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Paris-Nice stage 2 - How it happened live


On paper, stage 2 of Paris-Nice looks like one for the sprinters. In practice, just about anything could happen on the exposed 164km run to Fontainebleau, even if the breeze is relatively gentle for the time being. Tadej Pogacar (UAE Team Emirates) was already on the offensive yesterday, after all, while Jonas Vingegaard's Jumbo-Visma squad, as we know, are not shy about trying to steal an early march at this race. 

Thanks to his stage win yesterday, Tim Merlier (Soudal-QuickStep) wears the first yellow jersey of this Paris-Nice, four seconds ahead of Sam Bennett (Bora-Hansgrohe) and Tadej Pogacar (UAE Team Emirates). The full standings are below courtesy of First Cycling.

The peloton is currently negotiating the neutralised zone in Bazainville, with the race due to hit kilometre zero at 13.00 CET. The temperature is a chilly 5°C and the slate grey sky could have been lifted from a Jacques Brel chanson, but - to the relief of many - there is no significant breeze to speak of. 

As sure as night follows day, Tadej Pogacar threw himself into the offensive on yesterday's opening stage, attacking on the Côte de Milon-la-Chapelle with 20km to go and snagging six bonus seconds for his trouble. The Slovenian stole an early march on his rival Vingegaard. On the evidence of their duel by correspondance on the Iberian Peninsula last month, mind, we can perhaps anticipate a reaction from the Dane at some point - or, of course, another onslaught from Pogacar. "At the start, I felt a bit shit, but every hour in I felt a little better," Pogacar said on Sunday. "So I hope the next days will allow me to do something." Read more here.

Tadej Pogacar

(Image credit: Getty)


The peloton has hit kilometre zero and stage 2 of Paris-Nice is formally underway. There are just two category 3 ascents on the agenda this afternoon, the Côte des Granges-le-Roi (1.4km at 4.3%) after 63km and the Côte de Méréville (900m at 4.4%), which comes just over 100km into the stage.

Tim Merlier

(Image credit: Getty)

Tim Merlier has quietly enjoyed a very fast start to life at Soudal-QuickStep, and yesterday's triumph was his fourth of the season after wins at the Tour of Oman and the UAE Tour. The Belgian champion wears yellow today, and he will fancy his chances in Fontainebleau, even if the sprint field here is a deep one. Sam Bennett (Bora-Hansgrohe) wasn't far off yesterday, while Arnaud De Lie (Lotto-Dstny), Olav Kooij (Jumbo-Visma), Mads Pedersen (Trek-Segafredo) and Arnaud Démare (Groupama-FDJ) will all be in the mix again.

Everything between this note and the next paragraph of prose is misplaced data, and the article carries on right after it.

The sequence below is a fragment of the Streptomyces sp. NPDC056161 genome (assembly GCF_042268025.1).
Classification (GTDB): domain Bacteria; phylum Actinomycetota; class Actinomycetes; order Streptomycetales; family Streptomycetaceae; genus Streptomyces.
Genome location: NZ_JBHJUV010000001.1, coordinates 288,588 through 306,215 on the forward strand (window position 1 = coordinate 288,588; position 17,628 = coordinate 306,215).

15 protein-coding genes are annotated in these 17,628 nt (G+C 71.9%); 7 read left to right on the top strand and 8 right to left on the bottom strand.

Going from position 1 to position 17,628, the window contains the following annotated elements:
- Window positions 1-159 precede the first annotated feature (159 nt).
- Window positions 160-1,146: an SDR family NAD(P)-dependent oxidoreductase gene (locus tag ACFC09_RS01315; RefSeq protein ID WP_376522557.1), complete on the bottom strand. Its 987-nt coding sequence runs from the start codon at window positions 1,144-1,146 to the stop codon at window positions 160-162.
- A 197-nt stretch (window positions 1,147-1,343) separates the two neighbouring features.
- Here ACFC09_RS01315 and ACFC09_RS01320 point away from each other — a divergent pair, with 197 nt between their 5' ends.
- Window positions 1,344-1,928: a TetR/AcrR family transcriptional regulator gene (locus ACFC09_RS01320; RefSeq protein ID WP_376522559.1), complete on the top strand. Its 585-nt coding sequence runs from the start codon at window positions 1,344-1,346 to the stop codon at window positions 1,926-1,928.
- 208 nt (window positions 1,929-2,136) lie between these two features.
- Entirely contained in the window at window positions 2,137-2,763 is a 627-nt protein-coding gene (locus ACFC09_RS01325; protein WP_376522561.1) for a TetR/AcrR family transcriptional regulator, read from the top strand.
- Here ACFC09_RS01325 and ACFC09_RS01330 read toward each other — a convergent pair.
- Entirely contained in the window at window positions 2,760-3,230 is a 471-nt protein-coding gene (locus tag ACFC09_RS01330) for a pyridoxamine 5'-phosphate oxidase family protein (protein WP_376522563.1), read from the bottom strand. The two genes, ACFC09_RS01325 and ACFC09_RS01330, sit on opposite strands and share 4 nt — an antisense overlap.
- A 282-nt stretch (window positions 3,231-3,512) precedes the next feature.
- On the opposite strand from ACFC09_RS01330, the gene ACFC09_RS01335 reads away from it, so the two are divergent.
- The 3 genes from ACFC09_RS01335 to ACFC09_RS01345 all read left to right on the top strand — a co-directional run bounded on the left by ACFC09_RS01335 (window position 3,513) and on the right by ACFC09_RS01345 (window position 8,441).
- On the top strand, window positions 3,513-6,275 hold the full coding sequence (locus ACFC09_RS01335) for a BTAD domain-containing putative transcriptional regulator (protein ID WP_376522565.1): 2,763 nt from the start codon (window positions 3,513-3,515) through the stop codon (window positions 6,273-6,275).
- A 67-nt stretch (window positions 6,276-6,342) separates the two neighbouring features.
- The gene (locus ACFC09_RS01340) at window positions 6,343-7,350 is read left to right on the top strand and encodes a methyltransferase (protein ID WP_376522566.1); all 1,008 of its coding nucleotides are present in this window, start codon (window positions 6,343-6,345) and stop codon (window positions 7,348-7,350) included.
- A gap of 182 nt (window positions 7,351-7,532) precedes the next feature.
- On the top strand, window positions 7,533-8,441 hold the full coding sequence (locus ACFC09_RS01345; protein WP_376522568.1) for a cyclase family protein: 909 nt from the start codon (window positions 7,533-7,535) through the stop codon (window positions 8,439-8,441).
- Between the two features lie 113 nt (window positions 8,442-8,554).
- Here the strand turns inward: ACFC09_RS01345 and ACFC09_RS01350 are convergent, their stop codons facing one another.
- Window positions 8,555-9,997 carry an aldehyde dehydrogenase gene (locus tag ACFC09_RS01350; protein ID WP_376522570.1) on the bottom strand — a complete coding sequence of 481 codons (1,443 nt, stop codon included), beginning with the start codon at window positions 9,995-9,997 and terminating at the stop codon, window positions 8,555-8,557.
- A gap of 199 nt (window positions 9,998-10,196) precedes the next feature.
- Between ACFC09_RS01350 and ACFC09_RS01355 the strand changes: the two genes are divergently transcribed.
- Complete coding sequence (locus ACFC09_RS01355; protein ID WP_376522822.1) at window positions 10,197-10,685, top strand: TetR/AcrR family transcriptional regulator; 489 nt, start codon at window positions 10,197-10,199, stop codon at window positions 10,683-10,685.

There was no particular injection of pace when the flag was initally dropped, but we now have our first attacker of the day, as Jonas Gregaard (Uno-X Pro Cycling Team) opens a small gap over the peloton. The Dane would surely like some company on an expedition like this, but he is alone for the time being.

No response from the peloton, and Gregaard opts to press on alone, quickly pushing his advantage out towards the one-minute mark.



Jonas Gregaard (Uno-X)

Peloton at 1:45

Gregaard was already in the break yesterday, spending 122km off the front with Paul Ourselin, and he also caught the eye with an attacking display on stage 3 of last month's Volta a la Comunitat Valenciana, eventually placing third behind Simone Velasco and Bob Jungels in Sagunto as they just about fended off the bunch. The 26-year-old is in his second season at Uno-X, having previously spent three campaigns in Astana colours.

Jonas Gregaard

(Image credit: Getty)



Jonas Gregaard (Uno-X)

Peloton at 4:10

Tirreno-Adriatico gets underway today, with live coverage of the opening time trial available here, but the two big WorldTour events aren't the only races making headlines today. Caleb Ewan thought he had won yesterday's GP Monseré when he dived for the line with Gerben Thijssen (Intermarché-Wanty-Gobert) in Roeselare, and the Australian was even more convinced of his case after seeing some finish line photos. The commissaires, however, gave the verdict to Thijssen... Read more here.


30km into the stage, Jonas Gregaard approaches Les Chaises with a lead of four minutes on a peloton that seems more than content to grant him some early leeway.  Soudal-QuickStep are controlling the tempo in the bunch for now.

Pogacar's aggressive start to Paris-Nice yesterday was in keeping with the tenor of his season thus far. His default setting has always been 'attack,' at least after his 2020 Tour de France win, but that approach seems even more pronounced this year. Our columnist Philippa York has wondered if it's a byproduct of his defeat to Vingegaard at last year's Tour. "He is the type of rider that will pounce at any moment if he sees an opportunity, and he does have a hunger to win that’s exceptional, but I get the feeling there’s also a certain amount of reassurance going on here," Philippa writes. "He needs to know he’s still number one and still the reference. He needs to convince himself and everyone else that he only lost the Tour last year because of tactical errors." Read Philippa's preview of the latest instalment of Pogacar v Vingegaard here.